Government not doing enough to promote free dental care for children, BDA says

Only 74% of parents realise check-ups for children under 18 are free, a new report has found.

The latest Yougov poll of over 900 parents in the UK also found that:

  • Only 69% of parents thought fillings were free for under 18s
  • Only 54% of parents thought orthodontic work was free for under 18s
  • Younger parents showed less awareness on the availability of free check-ups for children, with 67% of parents aged 25-34 aware, dropping to 62% in parents aged 18-24
  • 42% of parents have delayed having a dental check-up themselves due to costs
  • Freedom of information requests from the NHS Business Services Authority show that 117,882 fines have been issued for misclaiming free dentistry since May 2014.

The British Dental Association (BDA) has called on the government to promote free dental services and end the confusion over dental charges.

‘NHS charges exist to discourage patients from seeking dental treatment, and now appear to be delivering results even among those who don’t need to pay,’ Henrik Overgaard-Nielsen, the BDA’s chair of General Dental Practice, said.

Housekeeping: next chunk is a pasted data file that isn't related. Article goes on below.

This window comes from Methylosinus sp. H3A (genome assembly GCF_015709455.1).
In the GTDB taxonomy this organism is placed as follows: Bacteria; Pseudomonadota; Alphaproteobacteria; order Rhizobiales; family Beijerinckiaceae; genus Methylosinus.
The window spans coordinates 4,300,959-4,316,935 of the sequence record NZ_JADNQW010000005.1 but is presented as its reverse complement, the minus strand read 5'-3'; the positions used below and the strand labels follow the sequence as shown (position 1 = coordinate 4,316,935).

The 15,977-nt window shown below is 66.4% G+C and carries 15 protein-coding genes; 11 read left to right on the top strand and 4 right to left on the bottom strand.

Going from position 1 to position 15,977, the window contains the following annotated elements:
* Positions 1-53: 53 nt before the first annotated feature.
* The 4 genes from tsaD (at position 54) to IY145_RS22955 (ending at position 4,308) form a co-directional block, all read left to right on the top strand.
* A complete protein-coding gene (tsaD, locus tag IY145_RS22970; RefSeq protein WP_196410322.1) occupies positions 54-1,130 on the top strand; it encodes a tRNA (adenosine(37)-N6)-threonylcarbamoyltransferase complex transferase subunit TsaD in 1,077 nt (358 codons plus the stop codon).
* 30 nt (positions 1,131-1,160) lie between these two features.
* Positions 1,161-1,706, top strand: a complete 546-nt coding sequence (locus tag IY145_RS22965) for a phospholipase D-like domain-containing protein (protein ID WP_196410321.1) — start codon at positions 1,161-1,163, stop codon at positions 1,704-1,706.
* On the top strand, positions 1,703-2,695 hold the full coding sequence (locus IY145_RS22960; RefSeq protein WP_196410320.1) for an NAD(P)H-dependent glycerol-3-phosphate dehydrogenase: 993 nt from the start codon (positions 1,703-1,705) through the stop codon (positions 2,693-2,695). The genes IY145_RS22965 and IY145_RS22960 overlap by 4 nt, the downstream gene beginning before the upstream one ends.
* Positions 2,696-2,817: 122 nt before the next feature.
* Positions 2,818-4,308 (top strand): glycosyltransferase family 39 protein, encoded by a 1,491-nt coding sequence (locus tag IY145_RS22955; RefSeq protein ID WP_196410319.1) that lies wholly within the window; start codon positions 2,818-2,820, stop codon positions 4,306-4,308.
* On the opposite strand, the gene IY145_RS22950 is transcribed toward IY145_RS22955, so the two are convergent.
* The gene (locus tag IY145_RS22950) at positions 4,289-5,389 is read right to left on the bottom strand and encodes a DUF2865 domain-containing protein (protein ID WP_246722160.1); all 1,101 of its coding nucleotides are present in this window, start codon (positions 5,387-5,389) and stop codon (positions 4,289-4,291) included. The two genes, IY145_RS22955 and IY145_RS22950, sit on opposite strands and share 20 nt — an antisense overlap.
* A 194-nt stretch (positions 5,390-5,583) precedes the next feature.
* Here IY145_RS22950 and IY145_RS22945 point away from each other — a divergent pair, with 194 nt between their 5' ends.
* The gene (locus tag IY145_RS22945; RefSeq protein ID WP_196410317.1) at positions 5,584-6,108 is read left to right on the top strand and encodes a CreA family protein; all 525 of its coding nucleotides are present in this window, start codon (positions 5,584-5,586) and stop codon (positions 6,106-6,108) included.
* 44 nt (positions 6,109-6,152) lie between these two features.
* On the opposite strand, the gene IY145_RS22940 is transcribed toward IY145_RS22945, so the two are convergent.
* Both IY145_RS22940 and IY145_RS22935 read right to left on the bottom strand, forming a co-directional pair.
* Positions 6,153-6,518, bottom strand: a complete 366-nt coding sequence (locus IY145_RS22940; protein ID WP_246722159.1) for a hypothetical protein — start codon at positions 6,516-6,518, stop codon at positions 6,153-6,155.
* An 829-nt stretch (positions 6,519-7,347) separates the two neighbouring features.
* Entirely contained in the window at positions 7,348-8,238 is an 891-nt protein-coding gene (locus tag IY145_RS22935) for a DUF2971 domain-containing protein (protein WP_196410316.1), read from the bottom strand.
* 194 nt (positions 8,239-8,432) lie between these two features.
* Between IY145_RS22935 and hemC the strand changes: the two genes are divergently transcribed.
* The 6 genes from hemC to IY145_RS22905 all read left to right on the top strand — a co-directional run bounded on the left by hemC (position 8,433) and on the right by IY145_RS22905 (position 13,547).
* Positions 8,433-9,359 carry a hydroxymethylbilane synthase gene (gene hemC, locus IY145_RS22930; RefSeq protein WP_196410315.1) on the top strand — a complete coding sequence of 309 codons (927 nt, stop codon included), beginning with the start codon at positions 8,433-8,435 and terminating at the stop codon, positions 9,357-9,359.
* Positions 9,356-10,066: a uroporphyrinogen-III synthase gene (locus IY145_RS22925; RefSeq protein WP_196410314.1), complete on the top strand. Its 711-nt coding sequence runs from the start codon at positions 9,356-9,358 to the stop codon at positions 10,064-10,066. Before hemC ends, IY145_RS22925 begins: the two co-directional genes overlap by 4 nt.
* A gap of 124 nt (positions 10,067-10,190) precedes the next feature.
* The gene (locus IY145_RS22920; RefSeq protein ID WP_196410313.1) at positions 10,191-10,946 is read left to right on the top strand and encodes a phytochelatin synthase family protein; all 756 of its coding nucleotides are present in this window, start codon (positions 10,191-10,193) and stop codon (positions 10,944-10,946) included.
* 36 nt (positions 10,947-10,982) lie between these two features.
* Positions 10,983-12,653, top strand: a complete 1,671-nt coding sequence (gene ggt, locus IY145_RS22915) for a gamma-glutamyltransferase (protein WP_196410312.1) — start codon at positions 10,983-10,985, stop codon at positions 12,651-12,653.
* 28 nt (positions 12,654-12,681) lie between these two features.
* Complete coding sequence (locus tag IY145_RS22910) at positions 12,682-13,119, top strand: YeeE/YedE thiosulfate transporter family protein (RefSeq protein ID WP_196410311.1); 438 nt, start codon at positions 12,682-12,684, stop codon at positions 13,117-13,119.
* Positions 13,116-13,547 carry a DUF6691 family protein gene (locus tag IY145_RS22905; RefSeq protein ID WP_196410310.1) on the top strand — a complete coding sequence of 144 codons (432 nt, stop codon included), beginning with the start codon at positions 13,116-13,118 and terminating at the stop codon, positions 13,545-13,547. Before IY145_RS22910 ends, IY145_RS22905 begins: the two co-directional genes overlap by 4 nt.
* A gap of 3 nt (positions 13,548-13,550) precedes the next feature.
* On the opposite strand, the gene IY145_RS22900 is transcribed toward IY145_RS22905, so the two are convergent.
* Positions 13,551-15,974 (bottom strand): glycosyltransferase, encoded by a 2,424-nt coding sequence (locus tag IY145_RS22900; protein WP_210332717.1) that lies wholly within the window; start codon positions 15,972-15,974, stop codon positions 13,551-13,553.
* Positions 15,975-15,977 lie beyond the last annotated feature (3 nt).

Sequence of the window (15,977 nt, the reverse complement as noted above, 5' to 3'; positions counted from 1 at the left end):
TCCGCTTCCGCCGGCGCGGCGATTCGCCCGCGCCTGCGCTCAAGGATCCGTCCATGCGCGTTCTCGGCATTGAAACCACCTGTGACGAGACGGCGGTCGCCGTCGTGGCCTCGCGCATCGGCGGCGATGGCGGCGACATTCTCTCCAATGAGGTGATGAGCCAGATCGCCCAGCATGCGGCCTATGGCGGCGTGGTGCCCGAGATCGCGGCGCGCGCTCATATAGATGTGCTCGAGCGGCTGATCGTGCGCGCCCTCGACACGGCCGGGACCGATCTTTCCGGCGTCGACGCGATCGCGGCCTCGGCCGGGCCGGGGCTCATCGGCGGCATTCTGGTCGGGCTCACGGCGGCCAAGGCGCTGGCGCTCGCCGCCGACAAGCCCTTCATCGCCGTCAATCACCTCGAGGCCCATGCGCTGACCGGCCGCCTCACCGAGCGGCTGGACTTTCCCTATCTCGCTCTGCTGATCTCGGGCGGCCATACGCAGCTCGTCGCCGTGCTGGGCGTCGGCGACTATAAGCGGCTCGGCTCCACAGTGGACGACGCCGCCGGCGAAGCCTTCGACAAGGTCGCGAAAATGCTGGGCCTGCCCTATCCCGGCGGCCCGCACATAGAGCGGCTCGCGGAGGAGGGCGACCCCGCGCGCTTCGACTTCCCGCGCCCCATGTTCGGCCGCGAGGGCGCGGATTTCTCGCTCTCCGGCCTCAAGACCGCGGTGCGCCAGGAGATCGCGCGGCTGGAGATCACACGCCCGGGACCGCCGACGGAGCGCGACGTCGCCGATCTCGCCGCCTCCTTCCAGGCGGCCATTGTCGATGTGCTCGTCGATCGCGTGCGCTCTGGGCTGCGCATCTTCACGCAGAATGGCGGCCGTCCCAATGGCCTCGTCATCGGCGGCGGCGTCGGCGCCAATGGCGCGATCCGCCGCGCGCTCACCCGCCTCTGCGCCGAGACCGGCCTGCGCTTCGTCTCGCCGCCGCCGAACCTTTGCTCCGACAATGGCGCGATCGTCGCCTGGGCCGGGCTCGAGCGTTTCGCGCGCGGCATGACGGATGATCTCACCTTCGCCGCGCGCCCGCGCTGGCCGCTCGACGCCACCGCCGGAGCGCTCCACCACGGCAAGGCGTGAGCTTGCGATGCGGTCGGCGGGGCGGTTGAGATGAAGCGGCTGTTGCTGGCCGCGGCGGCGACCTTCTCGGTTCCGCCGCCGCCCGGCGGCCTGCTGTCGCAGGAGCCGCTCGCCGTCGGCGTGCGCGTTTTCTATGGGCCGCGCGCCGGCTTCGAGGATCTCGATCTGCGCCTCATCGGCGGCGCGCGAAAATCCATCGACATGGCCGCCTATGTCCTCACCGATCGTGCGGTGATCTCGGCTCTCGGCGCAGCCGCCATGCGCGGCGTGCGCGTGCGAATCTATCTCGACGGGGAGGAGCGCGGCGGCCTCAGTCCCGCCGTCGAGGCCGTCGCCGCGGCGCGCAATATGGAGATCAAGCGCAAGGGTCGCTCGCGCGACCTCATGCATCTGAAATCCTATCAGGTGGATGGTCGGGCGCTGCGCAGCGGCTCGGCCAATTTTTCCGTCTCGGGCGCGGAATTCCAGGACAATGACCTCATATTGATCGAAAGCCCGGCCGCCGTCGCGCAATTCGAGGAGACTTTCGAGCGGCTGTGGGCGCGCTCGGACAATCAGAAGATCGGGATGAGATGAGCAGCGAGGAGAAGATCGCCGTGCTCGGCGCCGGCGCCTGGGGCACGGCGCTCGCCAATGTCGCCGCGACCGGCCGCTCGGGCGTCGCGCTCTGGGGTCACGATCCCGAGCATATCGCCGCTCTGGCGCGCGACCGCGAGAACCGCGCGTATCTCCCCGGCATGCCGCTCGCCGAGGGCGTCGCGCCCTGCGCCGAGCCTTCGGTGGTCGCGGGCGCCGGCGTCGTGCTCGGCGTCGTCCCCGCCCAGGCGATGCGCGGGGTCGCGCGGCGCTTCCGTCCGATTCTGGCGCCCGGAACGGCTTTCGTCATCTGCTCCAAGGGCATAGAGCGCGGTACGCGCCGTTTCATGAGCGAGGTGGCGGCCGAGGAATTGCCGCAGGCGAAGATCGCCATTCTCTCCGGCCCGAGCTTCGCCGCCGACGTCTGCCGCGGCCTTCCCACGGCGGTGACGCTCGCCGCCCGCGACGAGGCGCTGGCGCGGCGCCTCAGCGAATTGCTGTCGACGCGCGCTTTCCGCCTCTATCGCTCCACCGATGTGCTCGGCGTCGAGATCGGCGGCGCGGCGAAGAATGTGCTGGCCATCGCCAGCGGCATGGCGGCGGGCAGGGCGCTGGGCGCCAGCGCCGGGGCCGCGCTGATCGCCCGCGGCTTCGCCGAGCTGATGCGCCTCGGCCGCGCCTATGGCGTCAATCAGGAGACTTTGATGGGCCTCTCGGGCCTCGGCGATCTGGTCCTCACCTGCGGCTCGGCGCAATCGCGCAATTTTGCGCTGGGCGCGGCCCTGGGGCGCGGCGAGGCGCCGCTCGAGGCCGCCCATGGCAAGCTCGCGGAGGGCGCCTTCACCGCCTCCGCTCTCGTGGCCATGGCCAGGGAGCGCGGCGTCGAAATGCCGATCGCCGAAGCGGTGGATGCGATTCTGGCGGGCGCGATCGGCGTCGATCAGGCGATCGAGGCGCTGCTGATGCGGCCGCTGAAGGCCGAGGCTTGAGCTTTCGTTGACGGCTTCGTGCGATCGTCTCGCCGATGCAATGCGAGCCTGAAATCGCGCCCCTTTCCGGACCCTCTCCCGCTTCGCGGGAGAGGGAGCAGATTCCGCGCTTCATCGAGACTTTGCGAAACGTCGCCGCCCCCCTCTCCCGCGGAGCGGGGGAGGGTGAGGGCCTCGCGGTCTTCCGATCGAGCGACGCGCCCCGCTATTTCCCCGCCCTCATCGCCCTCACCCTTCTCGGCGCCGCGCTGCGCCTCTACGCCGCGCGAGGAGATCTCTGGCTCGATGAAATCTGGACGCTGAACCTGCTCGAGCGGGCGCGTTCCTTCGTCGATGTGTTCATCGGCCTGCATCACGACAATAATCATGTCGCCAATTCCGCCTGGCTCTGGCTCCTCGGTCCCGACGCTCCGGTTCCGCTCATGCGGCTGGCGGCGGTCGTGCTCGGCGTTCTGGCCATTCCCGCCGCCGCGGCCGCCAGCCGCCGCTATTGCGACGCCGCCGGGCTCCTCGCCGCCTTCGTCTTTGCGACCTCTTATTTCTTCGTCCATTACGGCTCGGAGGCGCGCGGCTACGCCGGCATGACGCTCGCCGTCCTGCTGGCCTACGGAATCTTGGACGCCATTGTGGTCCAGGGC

‘Nearly 5 million children are failing to attend an NHS dentist each year and extractions are surging.

‘The fact so many parents are simply unaware these check-ups are free of charge shows just how little energy the government is putting into prevention.’

Reduce barriers

The BDA has accused the government of failing to promote free dental access and using heavy handed tactics for those inappropriately claiming access.

The BDA believes that dental charges are being used to plug holes in the government’s budget and that charges will overtake direct funding as the main source of income for dentistry in England within a generation.

‘We have vulnerable patients who either cannot navigate the bureaucracy or are simply never made aware of their entitlements,’ Henrik continued.

‘What looks like confusion by design is leaving parents in the dark and dementia patients on the receiving end of £100 fines.

‘Britain faces deep seated dental health inequalities, yet Ministers’ top priorities are keeping demand down and the revenue rolling in.

‘These charge hikes don’t put a penny of extra investment into the service and reform is required so no one in real need has to think twice about seeking our care.’

The full report ‘A tax on teeth’: Patient charges in NHS dental services in England is available here.

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